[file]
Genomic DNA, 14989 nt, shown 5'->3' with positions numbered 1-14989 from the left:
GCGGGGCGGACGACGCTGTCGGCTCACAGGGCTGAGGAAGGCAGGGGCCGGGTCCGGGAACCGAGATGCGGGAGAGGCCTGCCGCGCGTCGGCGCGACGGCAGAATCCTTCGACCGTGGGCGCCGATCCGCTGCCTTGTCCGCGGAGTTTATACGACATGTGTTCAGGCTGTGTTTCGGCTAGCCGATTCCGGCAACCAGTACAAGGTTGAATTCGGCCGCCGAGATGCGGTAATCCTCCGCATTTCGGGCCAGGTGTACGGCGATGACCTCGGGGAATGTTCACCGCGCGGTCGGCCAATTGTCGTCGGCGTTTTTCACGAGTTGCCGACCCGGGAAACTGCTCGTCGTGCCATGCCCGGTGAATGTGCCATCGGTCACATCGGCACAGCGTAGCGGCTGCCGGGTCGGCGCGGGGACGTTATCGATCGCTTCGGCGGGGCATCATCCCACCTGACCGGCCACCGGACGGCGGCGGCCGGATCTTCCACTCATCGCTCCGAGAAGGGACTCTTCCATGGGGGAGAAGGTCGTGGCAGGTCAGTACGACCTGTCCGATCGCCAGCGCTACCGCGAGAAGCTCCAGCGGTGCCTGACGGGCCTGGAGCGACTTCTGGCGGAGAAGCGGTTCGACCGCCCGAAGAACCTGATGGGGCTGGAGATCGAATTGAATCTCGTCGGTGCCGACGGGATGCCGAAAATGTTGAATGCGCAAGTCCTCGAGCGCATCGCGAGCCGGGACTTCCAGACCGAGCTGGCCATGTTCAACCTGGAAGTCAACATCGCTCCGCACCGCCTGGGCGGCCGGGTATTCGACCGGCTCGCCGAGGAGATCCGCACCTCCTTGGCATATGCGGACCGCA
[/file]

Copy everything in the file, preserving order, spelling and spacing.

Genomic DNA, 14989 nt, shown 5'->3' with positions numbered 1-14989 from the left:
GCGGGGCGGACGACGCTGTCGGCTCACAGGGCTGAGGAAGGCAGGGGCCGGGTCCGGGAACCGAGATGCGGGAGAGGCCTGCCGCGCGTCGGCGCGACGGCAGAATCCTTCGACCGTGGGCGCCGATCCGCTGCCTTGTCCGCGGAGTTTATACGACATGTGTTCAGGCTGTGTTTCGGCTAGCCGATTCCGGCAACCAGTACAAGGTTGAATTCGGCCGCCGAGATGCGGTAATCCTCCGCATTTCGGGCCAGGTGTACGGCGATGACCTCGGGGAATGTTCACCGCGCGGTCGGCCAATTGTCGTCGGCGTTTTTCACGAGTTGCCGACCCGGGAAACTGCTCGTCGTGCCATGCCCGGTGAATGTGCCATCGGTCACATCGGCACAGCGTAGCGGCTGCCGGGTCGGCGCGGGGACGTTATCGATCGCTTCGGCGGGGCATCATCCCACCTGACCGGCCACCGGACGGCGGCGGCCGGATCTTCCACTCATCGCTCCGAGAAGGGACTCTTCCATGGGGGAGAAGGTCGTGGCAGGTCAGTACGACCTGTCCGATCGCCAGCGCTACCGCGAGAAGCTCCAGCGGTGCCTGACGGGCCTGGAGCGACTTCTGGCGGAGAAGCGGTTCGACCGCCCGAAGAACCTGATGGGGCTGGAGATCGAATTGAATCTCGTCGGTGCCGACGGGATGCCGAAAATGTTGAATGCGCAAGTCCTCGAGCGCATCGCGAGCCGGGACTTCCAGACCGAGCTGGCCATGTTCAACCTGGAAGTCAACATCGCTCCGCACCGCCTGGGCGGCCGGGTATTCGACCGGCTCGCCGAGGAGATCCGCACCTCCTTGGCATATGCGGACCGCA